Doom Patrol: Down Paradise Way

Doom Patrol: Down Paradise Way
Doom Patrol Down Paradise Way review
  • North American Publisher / ISBN: Vertigo - 978-1-4012-0726-7
  • Volume No.: 3
  • Release date: 2005
  • UPC: 9781401207267
  • Contains adult content?: yes
  • Does this pass the Bechdel test?: no
  • Positive minority portrayal?: yes

Since taking over Doom Patrol Grant Morrison had been stuck with the problem of the unwanted Rhea Jones, conveniently generic residue of the overtly superhero team he inherited. His solution was to drop her into a coma, during which he used her imaginatively without waking in Crawling From the Wreckage. She was almost entirely absent from The Painting That Ate Paris, but by this collection Morrison had settled on her fate, helped by the switch of Doom Patrol from DC’s standard line to the more pro-actively adventurous Vertigo imprint. This allowed for a faceless naked woman who shifted her eyes onto her torso and back, and was attuned to the Earth’s pulse.

Artist Richard Case’s design work on Down Paradise Way has its moments, with the agents of the Orthodoxy seen on the sample art the best of them, a mixture of geometric shapes and long black cloaks with spider webs very effective. For the second collection running he also has to redesign Cliff Steele’s mechanical body and comes up with a horror. Beyond that, he’s expected to visualise the unimaginable, and how does any artist cope with that?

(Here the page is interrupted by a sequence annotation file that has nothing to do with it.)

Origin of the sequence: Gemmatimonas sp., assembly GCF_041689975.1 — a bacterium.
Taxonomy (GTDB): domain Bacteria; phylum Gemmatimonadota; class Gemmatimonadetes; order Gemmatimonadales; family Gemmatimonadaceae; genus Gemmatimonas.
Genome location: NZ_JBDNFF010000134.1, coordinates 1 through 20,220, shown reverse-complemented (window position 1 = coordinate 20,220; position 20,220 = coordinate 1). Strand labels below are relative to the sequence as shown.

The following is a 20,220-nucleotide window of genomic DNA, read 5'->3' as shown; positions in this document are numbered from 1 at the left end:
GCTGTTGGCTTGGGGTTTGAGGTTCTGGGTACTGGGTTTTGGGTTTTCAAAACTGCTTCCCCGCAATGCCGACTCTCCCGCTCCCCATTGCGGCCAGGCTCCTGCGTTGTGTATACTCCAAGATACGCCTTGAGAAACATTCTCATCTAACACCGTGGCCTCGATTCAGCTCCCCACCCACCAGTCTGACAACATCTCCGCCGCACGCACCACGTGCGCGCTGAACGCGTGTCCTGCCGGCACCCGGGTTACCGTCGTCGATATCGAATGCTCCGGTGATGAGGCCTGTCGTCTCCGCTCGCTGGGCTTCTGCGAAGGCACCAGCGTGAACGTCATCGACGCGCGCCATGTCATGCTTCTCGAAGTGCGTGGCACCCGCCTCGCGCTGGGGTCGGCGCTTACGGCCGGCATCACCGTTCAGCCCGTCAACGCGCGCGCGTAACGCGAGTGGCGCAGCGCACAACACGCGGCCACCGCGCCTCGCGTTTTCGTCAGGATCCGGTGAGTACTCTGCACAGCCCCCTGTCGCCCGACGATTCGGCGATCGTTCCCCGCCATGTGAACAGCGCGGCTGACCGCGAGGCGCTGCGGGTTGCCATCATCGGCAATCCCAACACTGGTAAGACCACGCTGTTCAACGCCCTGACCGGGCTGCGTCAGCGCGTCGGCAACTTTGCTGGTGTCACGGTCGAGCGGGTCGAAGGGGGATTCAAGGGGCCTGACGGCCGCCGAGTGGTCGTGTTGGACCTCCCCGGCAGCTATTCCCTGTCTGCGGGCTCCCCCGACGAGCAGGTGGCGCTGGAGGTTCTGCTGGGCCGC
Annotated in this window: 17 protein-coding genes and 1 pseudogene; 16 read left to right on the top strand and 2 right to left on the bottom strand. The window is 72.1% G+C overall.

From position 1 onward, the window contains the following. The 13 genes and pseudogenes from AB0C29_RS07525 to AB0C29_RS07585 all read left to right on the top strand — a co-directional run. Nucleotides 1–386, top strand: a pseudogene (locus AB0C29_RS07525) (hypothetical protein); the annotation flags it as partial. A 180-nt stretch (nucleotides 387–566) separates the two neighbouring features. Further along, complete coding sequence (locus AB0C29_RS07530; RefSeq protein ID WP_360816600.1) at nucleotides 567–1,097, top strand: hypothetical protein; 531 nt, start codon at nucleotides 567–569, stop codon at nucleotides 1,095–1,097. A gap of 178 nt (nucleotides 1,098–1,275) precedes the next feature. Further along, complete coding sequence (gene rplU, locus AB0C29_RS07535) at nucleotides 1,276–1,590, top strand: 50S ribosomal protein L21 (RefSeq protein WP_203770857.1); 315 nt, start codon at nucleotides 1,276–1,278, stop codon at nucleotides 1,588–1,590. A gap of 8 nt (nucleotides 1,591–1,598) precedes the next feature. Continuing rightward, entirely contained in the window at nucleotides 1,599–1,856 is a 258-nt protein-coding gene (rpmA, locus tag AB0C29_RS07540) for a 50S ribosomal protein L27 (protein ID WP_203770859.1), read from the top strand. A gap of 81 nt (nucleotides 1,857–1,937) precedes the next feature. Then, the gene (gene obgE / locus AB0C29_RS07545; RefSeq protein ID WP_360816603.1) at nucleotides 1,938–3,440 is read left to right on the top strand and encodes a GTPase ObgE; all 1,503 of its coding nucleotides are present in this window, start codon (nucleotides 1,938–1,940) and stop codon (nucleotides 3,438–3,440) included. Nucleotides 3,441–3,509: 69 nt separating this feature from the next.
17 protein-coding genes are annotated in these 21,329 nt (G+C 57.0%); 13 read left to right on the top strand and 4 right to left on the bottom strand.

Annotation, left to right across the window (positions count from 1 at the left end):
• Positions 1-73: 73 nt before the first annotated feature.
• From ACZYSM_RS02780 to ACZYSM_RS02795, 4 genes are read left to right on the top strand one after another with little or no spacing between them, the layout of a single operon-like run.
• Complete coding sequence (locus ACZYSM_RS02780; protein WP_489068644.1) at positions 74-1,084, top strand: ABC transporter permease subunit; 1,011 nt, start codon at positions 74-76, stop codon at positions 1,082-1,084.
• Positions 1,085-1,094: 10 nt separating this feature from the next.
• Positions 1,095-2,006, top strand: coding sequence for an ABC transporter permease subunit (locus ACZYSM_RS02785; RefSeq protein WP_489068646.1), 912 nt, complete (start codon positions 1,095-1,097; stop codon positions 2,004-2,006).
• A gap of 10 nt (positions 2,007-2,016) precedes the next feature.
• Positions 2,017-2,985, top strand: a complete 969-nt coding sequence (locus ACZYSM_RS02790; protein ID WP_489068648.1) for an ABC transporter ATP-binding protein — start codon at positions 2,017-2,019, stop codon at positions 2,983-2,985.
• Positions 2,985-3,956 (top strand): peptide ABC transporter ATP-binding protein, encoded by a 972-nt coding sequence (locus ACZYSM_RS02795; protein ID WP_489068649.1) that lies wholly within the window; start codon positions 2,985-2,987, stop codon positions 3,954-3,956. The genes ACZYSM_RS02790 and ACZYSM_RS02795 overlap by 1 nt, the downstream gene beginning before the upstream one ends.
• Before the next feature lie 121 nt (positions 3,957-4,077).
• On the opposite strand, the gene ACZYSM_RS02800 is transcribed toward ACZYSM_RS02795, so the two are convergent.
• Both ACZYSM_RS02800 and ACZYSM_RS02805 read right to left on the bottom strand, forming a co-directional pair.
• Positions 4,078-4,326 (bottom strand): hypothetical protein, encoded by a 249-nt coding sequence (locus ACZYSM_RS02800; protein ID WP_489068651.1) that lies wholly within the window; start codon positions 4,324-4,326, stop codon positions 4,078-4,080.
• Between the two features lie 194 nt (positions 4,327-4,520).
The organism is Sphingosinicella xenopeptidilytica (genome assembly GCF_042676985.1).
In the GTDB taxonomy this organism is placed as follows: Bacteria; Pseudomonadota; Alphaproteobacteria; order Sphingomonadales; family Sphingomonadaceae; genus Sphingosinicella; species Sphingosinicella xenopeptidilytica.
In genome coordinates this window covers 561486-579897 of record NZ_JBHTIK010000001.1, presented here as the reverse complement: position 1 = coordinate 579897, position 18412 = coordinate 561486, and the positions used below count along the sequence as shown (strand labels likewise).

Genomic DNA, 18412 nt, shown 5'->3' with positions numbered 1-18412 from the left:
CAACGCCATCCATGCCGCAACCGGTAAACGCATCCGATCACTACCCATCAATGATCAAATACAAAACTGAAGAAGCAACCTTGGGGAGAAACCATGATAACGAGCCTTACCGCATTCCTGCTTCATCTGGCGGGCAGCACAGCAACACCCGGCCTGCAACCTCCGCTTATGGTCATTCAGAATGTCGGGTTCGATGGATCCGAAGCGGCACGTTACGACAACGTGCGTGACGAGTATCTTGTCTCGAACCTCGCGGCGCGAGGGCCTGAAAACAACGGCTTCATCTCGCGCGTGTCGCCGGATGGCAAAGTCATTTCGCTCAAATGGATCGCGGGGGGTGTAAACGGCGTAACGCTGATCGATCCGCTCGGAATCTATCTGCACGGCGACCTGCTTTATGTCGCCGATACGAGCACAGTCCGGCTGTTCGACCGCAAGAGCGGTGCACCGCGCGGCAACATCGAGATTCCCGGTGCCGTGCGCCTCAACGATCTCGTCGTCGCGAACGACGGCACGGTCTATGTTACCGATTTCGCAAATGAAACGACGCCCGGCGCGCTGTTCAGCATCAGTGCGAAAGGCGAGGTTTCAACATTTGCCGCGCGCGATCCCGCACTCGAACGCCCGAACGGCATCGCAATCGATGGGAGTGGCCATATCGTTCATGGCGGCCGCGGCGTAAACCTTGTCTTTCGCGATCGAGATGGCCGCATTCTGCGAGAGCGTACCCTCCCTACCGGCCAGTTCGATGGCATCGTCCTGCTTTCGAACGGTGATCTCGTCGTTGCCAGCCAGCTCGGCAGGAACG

Read out of context, which is of course never the way to read, some of Morrison’s dialogue is an astonishing blended gibberish: “Unfortunately the Hussite Geomancers of the Kaleidoscope pre-empted us. The pupa has been subtracted and taken into the Kaleidiscope.” There is a self-awareness about this, but a skill Morrison possesses in spades both in Doom Patrol and subsequent projects, is to suck you into his world and convince utterly that the subtraction of the pupa is a disaster. Of course, it helps to have the imagination to follow up with mind-expanding ideas such as wars fought by rooms full of psychic telepaths or by the weaponisation of dreams. These are just throwaways, by the way, not fundamental to the plot, but providing it with a conceptual richness. At it’s core, though is a celebration of the absurd, constructs of immense importance to alien beings that are ludicrous viewed from the outside.

Before there’s anything about Pupas and Hussite Geomancers, we meet Danny the Street. No more should really be said. It’s another fantastic idea, this time exploited over two charming chapters as Morrison takes a skewed look at inclusiveness.

Down Paradise Way is the first Doom Patrol collection where Morrison has begun to foreshadow events to come other than as single page epilogues. He’d been writing the series for eighteen months by this point, presumably finally confident it wasn’t about to be cancelled, so entirely self-contained stories were no longer essential. Much points toward the truth about Flex Mentallo, to be found in the following Musclebound. As ever, the alternative is to gorge on the entirety of Morrison’s Doom Patrol in the single hardcover Omnibus or pick this up combined with Musclebound as Doom Patrol Book Two.